After years of service, the seam starts to fail due to heat cycles and vibration and minor leaks cause the occasional backfire. Of course, the owner then thinks the car needs a tune and sets the mixture richer but he/she is never convinced it is running exactly right. CIS gets branded as 'temperamental' and difficult to setup. The owner 'drives around' the issue. Sound familiar?

The car still back fires occasionally so owner fits a pop off valve 'just in case'. One day, a backfire occurs and the pop off valve saves the day!! Wow, wasn't that amazing! Er, no. The airbox is still split.

Secondary to this, when a toilet seat is fitted, the installer is required to bond the device to the airbox with epoxy. This is not the correct glue for ABS and will eventually fail, causing an air leak. Boom! Wow, the pop off valve saved the airbox! Oh, wait, what caused the backfire? Er, the pop off valve.

Here's my own story. My car was on the original '82 airbox and hasn't got a pop off valve. It started to get a bit hesitant and I was having to tune the mixture a fair bit. This was about a year ago. It still started and ran ok and then one day, boom! Prior to this it had never backfired in my 7 years of ownership.

I ordered a new airbox from Porsche and the first thing I noticed is that it is made from PA6, not ABS. This is a glass fibre filled plastic which is far stiffer. It uses epoxy to bind the two sections together and the screws have been changed to self tappers with deep threads. This leads me to believe that the real problem is to do with poor bonding and the do longevity of the original ABS part.

Having fitted the new airbox, the car is a joy to drive, the idle is smooth and can be coaxed along on the throttle at walking speed with no jerkiness.

No toilet seat for me!
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Old 11-06-2017, 12:38 PM
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Quote:
Originally Posted by Jonny H View Post
The 'toilet seat' is a win-win for the marketing men. If it ever 'saves' your airbox, then I'll wager your airbox is already split. You can easily check by attempting to tighten the screws round the edge or inside the box (particularly the ones near the ridges). If any screw is loose and fails to tighten, your box is split. End of story.

Here's my take on it:

The original airboxes are made from ABS plastic which is notoriously difficult to glue and if you've seen the bond made between top and bottom, you'll see a melted bond, probably done with acetone or similar solvent in the factory. The screws also indicate that the bond is not sufficient on its own.

After years of service, the seam starts to fail due to heat cycles and vibration and minor leaks cause the occasional backfire. Of course, the owner then thinks the car needs a tune and sets the mixture richer but he/she is never convinced it is running exactly right. CIS gets branded as 'temperamental' and difficult to setup. The owner 'drives around' the issue. Sound familiar?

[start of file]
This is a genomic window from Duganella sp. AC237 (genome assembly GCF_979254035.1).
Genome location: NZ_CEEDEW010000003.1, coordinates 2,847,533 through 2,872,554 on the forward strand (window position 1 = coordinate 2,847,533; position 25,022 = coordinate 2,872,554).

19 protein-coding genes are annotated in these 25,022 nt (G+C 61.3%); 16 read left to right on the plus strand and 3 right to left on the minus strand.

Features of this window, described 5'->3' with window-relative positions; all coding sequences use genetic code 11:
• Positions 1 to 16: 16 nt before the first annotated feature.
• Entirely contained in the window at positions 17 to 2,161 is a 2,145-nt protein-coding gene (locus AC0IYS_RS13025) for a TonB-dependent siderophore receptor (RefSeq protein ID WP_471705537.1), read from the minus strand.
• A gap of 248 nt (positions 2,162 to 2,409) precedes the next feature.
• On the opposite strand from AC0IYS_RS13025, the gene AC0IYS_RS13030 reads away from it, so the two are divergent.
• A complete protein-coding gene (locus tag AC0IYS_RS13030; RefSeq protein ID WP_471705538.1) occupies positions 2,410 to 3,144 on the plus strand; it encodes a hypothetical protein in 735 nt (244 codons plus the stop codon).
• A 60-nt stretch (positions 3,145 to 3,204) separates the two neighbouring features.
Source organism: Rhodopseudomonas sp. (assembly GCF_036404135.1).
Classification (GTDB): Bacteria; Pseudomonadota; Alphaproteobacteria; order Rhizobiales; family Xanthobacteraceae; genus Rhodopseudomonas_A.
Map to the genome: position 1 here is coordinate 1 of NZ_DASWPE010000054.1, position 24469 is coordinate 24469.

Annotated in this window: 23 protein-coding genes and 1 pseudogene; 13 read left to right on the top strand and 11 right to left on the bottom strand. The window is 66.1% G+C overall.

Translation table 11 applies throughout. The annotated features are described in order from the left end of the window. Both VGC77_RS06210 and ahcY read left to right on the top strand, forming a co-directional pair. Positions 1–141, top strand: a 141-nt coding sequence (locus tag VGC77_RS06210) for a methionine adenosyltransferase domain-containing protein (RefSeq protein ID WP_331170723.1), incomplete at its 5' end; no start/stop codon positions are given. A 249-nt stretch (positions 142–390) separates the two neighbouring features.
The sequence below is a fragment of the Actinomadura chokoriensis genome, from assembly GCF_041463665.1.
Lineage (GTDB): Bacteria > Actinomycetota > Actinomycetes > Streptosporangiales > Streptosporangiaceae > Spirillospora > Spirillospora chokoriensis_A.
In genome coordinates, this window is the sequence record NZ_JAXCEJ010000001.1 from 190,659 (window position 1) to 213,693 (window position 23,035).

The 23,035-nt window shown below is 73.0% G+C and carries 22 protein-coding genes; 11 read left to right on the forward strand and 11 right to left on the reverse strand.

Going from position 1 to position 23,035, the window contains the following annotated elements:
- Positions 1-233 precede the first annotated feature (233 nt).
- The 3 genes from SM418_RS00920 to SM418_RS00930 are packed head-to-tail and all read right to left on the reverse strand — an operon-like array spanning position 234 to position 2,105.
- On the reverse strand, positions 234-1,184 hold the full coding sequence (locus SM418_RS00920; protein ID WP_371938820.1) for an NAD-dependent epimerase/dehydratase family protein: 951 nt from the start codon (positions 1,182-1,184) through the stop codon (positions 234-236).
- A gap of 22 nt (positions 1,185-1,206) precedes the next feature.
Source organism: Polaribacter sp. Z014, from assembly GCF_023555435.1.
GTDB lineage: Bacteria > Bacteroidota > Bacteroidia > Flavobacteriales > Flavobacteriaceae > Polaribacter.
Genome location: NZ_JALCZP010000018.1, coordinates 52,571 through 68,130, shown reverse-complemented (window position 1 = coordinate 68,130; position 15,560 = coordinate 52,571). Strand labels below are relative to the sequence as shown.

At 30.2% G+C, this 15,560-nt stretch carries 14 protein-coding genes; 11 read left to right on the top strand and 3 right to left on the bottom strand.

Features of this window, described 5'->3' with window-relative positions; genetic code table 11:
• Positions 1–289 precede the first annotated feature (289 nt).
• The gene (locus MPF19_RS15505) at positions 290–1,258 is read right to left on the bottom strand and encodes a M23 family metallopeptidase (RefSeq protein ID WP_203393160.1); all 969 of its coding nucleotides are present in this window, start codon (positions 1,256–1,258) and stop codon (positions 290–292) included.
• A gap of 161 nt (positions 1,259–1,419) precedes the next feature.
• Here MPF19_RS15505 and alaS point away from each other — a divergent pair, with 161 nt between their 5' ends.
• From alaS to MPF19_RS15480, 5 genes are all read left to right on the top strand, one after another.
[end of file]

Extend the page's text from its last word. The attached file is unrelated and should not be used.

The car still back fires occasionally so owner fits a pop off valve 'just in case'. One day, a backfire occurs and the pop off valve saves the day!! Wow, wasn't that amazing! Er, no. The airbox is still split.

Secondary to this, when a toilet seat is fitted, the installer is required to bond the device to the airbox with epoxy. This is not the correct glue for ABS and will eventually fail, causing an air leak. Boom! Wow, the pop off valve saved the airbox! Oh, wait, what caused the backfire? Er, the pop off valve.

Here's my own story. My car was on the original '82 airbox and hasn't got a pop off valve. It started to get a bit hesitant and I was having to tune the mixture a fair bit. This was about a year ago. It still started and ran ok and then one day, boom! Prior to this it had never backfired in my 7 years of ownership.

I ordered a new airbox from Porsche and the first thing I noticed is that it is made from PA6, not ABS. This is a glass fibre filled plastic which is far stiffer. It uses epoxy to bind the two sections together and the screws have been changed to self tappers with deep threads. This leads me to believe that the real problem is to do with poor bonding and the do longevity of the original ABS part.

Having fitted the new airbox, the car is a joy to drive, the idle is smooth and can be coaxed along on the throttle at walking speed with no jerkiness.

No toilet seat for me!
I agree with this 100%

my new airbox about 10-12 years ago looked like a pink adhesive bonding agent and it was hard as a freakin rock ! was yours the same ?
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Old 11-06-2017, 12:53 PM
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Bought a new Porsche Genuine airbox last winter when I rebuilt my '83 3.0. Didn't put a pop-off in as per Zimmerman. But I also was very meticulous about the CIS initial setup (Dummies thread) and my engine popped right off (haha!) and hasn't backfired once since the rebuild, going on 8000 miles now. If it backfires and blows the box, I may just eat Ramen for a year and go EFI ITB.
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Old 11-06-2017, 01:17 PM
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Quote:
Originally Posted by theiceman View Post
I agree with this 100%

my new airbox about 10-12 years ago looked like a pink adhesive bonding agent and it was hard as a freakin rock ! was yours the same ?